George Floyd mural honoring

A graffiti mural honoring George Floyd.

Last week, Congresswoman Karen Bass (D-CA) and House Judiciary Committee Chair Jerrold Nadler (D-NY) reintroduced the George Floyd Justice in Policing Act of 2021 as protests against police brutality and lack of accountability continued. The most recent ones occurred last Tuesday in Rochester, New York, after a grand jury failed to indict the police officers who handcuffed Daniel Prude, placed a hood over his head and pressed him into the pavement until he lost consciousness. He died that night.

The George Floyd Justice in Policing Act of 2021 is a bold, comprehensive approach to hold police accountable, change the culture of law enforcement, empower our communities, and build trust between law enforcement and residents by addressing systemic racism and bias to help save lives. Last Congress, the act passed by a bipartisan vote of 236 to 181. Every House Democrat and three Republicans voted in support of the bill. The U.S. House of Representatives is expected to hold a vote on the current bill this week.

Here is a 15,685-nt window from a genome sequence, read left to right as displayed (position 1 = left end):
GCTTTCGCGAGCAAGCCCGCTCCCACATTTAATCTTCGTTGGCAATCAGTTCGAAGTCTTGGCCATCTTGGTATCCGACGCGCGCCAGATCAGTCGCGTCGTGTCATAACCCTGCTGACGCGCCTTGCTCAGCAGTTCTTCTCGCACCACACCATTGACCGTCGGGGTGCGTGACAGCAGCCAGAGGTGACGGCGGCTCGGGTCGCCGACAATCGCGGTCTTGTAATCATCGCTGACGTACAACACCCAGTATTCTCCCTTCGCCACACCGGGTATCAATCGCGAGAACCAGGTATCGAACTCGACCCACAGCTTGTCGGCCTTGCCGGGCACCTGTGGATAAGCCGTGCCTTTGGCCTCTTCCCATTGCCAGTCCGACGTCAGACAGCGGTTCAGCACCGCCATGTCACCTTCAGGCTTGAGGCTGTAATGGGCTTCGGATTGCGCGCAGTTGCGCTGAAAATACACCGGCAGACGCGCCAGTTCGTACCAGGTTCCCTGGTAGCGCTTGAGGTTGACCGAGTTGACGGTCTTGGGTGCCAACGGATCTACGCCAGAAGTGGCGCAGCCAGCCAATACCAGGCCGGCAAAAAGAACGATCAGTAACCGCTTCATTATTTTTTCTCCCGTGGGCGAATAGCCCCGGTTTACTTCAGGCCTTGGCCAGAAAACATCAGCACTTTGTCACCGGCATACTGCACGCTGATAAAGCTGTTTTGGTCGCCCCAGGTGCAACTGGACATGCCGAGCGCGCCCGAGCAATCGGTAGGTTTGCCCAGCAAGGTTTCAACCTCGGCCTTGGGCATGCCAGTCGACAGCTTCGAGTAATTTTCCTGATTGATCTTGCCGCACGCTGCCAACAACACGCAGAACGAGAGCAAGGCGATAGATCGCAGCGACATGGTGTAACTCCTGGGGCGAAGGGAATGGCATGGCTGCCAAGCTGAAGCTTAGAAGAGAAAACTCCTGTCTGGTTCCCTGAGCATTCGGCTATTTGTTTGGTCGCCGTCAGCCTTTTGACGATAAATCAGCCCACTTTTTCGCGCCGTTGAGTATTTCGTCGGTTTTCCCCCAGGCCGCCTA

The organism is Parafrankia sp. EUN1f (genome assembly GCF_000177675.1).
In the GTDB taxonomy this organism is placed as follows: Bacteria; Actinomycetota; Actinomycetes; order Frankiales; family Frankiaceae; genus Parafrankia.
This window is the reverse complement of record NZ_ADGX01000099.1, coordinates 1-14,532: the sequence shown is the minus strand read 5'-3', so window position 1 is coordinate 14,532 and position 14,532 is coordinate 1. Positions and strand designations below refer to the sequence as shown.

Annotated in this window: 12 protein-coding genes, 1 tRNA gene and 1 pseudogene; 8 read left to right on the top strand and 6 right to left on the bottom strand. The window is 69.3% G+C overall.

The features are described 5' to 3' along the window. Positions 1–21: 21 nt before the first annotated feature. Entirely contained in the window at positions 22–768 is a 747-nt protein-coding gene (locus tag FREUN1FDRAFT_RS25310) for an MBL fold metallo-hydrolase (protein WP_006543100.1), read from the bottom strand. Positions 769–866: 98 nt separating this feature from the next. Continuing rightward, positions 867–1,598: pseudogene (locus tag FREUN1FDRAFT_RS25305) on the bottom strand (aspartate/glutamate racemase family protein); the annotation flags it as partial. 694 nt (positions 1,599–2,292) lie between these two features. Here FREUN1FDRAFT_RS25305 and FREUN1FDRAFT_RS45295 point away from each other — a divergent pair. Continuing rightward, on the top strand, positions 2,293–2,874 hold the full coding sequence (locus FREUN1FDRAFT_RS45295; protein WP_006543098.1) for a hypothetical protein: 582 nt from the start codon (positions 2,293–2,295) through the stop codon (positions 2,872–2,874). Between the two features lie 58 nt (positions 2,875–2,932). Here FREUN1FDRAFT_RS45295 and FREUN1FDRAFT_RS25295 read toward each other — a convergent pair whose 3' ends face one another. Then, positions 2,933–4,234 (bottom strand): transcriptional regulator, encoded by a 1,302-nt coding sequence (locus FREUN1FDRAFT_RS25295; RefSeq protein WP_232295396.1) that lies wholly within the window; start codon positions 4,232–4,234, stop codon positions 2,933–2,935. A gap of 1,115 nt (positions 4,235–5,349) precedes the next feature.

This legislation would establish federal law to ban chokeholds, end racial and religious profiling, eliminate qualified immunity for law enforcement, establish a national standard for the operation of police departments, mandate data collection on police encounters, reprogram existing funds to invest in transformative community-based policing programs, and streamline federal law to prosecute excessive force and establish independent prosecutors for police investigations.

Further, the bill mandates the use of dashboard cameras and body cameras for federal offices and requires state and local law enforcement to use existing federal funds to ensure the use of police body cameras. It also establishes a National Police Misconduct Registry to prevent problematic officers who are fired from or leave an agency from moving to another jurisdiction without any accountability, and amends federal criminal statute from “willfulness” to a “recklessness” standard to successfully identify and prosecute police misconduct.

Additionally, the bill reforms qualified immunity so that individuals are not barred from recovering damages when police violate their constitutional rights. It establishes public safety innovation grants for community-based organizations to create local commissions and task forces to help communities reimagine and develop concrete, just and equitable public safety approaches.

Finally, the George Floyd Justice in Policing Act of 2021 establishes a Department of Justice task force to coordinate the investigation, prosecution and enforcement efforts of federal, state and local governments in cases related to law enforcement misconduct.